In the present case, this Court holds that the "significant relationship" test should be applied to Florida's statute of limitations.6 Traditionally, Florida courts would apply Florida's statute of limitations to bar a claim that arose in a foreign jurisdiction if Florida's limitation period was shorter. Brown v. Case, 80 Fla. 703, 86 So. 684 (1920). The justification given for applying the limitations period of the forum rather than the jurisdiction where the cause arose is that statutes of limitation are procedural in nature and not substantive; thus, the forum's limits should apply even though the substantive law giving rise to the action may be from a foreign jurisdiction. See Bates, 509 So.2d at 1114. The distinction between "procedural" versus "substantive," however, has been "universally assailed" because a "right which can be enforced no longer by an action at law is shorn of its most valuable attribute." Id. (quoting Comment, The Stat ute of Limitations and the Conflict of Laws, 28 Yale L.J. 492, 496 (1919)). Thus, the rejection of that distinction results in treating statute of limitation choice of law questions the same as "substantive" choice of law questions which, as stated above, Florida decides pursuant to the
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gulfbreeze
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« Reply #1 on: March 01, 2007, 11:08:23 AM »

Page 543

"significant relationship" test. See Bishop, 389 So.2d at 1001.

         The fear that the "significant relationship" test would expose Florida courts to unnecessary litigation that would detrimentally tax our court system is unpersuasive. Application of the "significant relationship" test to statute of limitation choice of law questions should not greatly increase the work load of Florida courts. To discern the impact of this change out of all the cases considered by Florida courts, we would first narrow the number of cases to those that present a choice of law question; we would narrow that group to cases that present a statute of limitations choice of law question; and then we would further narrow the latter group to cases where our reliance on the "significant relationship" would allow the case to proceed in Florida that would have been barred under the traditional test. Thus, the limited class of cases that Florida would entertain is where the case arose outside of Florida, Florida's statute of limitation is shorter than the foreign jurisdiction's, and the foreign jurisdiction is found to have the most significant relationship to the litigation. This does not amount to an opening of "flood gates." To the extent Florida courts will entertain some additional cases, we find that this expense is counterbalanced by this Court's policy of providing litigants with a forum to seek redress for wrongs that have been suffered for which relief is provided by law.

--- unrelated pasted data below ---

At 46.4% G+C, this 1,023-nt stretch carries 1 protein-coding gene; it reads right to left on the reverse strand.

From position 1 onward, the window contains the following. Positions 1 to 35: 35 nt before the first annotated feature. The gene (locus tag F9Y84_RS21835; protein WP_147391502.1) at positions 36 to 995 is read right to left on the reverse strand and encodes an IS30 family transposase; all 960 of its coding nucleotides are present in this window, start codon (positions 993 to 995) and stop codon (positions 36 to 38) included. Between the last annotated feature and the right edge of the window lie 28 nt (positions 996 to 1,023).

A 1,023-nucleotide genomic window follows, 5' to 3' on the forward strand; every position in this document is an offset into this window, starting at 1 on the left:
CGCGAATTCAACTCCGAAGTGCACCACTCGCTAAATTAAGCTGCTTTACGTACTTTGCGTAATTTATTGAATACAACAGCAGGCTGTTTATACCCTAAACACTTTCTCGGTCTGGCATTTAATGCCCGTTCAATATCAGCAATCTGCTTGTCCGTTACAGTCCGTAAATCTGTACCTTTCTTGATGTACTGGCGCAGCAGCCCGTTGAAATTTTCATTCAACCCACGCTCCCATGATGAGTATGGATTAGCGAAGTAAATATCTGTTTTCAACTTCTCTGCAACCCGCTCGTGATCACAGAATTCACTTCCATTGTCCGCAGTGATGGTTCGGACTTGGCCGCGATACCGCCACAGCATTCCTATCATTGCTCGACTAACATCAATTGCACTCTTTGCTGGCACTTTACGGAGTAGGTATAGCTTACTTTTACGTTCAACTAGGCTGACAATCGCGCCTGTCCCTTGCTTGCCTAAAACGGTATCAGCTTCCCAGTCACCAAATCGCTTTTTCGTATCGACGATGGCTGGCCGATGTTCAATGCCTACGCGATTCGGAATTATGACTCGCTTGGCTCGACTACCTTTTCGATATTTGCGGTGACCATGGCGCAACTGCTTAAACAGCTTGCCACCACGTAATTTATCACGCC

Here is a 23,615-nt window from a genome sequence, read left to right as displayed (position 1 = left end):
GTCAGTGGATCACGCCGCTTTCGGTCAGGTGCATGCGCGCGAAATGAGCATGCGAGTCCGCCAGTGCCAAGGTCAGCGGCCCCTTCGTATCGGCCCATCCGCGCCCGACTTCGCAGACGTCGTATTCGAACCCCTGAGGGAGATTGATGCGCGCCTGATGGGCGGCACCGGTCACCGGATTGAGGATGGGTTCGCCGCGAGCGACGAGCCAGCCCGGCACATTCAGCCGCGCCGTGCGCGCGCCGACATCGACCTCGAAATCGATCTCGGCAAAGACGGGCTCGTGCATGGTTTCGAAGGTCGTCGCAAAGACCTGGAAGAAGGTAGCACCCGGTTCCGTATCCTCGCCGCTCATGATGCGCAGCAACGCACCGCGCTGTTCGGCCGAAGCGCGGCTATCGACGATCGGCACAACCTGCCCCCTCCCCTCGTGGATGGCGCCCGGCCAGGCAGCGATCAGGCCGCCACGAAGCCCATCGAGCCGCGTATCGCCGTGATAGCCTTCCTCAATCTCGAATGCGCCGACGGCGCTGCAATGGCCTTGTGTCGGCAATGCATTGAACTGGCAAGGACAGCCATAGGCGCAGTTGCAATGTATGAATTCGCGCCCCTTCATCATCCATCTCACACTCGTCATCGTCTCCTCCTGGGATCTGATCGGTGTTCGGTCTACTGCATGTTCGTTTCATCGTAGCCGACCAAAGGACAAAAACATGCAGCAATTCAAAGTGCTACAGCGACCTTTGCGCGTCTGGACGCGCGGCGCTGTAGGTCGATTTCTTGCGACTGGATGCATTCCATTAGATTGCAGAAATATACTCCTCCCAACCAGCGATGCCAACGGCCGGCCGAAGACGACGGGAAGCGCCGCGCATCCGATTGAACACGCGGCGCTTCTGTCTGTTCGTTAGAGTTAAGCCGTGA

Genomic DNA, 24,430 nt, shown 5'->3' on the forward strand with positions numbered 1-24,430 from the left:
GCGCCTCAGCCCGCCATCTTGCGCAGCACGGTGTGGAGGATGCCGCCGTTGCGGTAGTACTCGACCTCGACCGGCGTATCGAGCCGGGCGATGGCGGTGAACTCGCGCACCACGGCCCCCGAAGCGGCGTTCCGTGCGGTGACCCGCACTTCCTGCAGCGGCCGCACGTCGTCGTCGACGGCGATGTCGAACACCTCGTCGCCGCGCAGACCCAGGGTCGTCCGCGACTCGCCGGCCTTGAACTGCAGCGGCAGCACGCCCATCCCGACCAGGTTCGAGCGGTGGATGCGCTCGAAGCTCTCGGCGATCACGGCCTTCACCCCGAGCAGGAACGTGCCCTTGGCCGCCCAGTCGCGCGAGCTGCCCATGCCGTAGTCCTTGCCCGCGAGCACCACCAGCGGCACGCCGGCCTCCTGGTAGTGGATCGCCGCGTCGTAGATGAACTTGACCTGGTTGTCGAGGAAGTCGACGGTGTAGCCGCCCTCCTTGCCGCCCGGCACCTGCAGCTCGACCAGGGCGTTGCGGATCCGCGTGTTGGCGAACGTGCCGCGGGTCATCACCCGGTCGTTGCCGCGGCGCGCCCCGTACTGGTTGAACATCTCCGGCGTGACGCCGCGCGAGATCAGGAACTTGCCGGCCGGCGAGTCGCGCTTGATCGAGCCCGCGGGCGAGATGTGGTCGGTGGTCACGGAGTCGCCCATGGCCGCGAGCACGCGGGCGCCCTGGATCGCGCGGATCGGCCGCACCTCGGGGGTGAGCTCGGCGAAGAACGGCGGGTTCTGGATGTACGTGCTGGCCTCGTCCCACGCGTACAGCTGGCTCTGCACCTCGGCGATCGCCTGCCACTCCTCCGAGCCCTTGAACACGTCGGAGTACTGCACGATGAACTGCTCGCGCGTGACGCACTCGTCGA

We see no reason to refrain from employing the "significant relationship" test to conflict of law issues concerning limitation periods generally, thereby treating conflicts of law pertaining to section 95.11 consistently with conflicts concerning substantive law and with conflicting limitations periods affected by the borrowing statute. We therefore agree with the opinion below and likewise "read the language in Bates to be applicable to any conflict of law question concerning a statute of limitation, including section 95.11, Florida Statutes (1993)." Robinson, 700 So.2d at 725.

        Accordingly, we answer the rephrased certified question in the affirmative, approve the decision below, and disapprove Rodriquez v. Pacific Scientific Co., 536 So.2d 270 (Fla. 3d DCA 1988).

        It is so ordered.

        SHAW, ANSTEAD and PARIENTE, JJ., and KOGAN, Senior Justice, concur.

        HARDING, C.J., concurs in result only with an opinion.

        WELLS, J., dissents with an opinion, in which OVERTON, Senior Justice, concurs.

         OVERTON, Senior Justice, dissents with an opinion.

         HARDING ,C.J., concurring in result only.

Notes:

1. The trial court dismissed appellant's complaint as barred by section 95.11, Florida Statutes (1993).


2. "Robinson filed suit against Dr. Terlizzi's estate in West Virginia, but the action was dismissed because West Virginia's long-arm statute could not be used to obtain personal jurisdiction over the defendant." Robinson, 700 So.2d at 724 n. 2.


3. This section provides:


General saving as to persons under disability.

If any person to whom the right accrues to bring any such personal action, suit or scire facias ... shall be, at the time the same accrues, an infant or insane, the same may be brought within the like number of years after his becoming of full age or sane that is allowed to a person having no such impediment to bring the same after the right accrues ... except that it shall in no case be brought after twenty years from the time when the right accrues.

W. Va.Code § 55-2-15 (1995).

4. Section 95.11, Florida Statutes (1993), provides in part:


....

(4) WITHIN TWO YEARS.--

....

(b) An action for medical malpractice shall be commenced within 2 years from the time the incident giving rise to the action occurred or within 2 years from the time the incident is discovered, or should have been discovered with the exercise of due diligence; however, in no event shall the action be commenced later than 4 years from the date of the incident or occurrence out of which the cause of action accrued.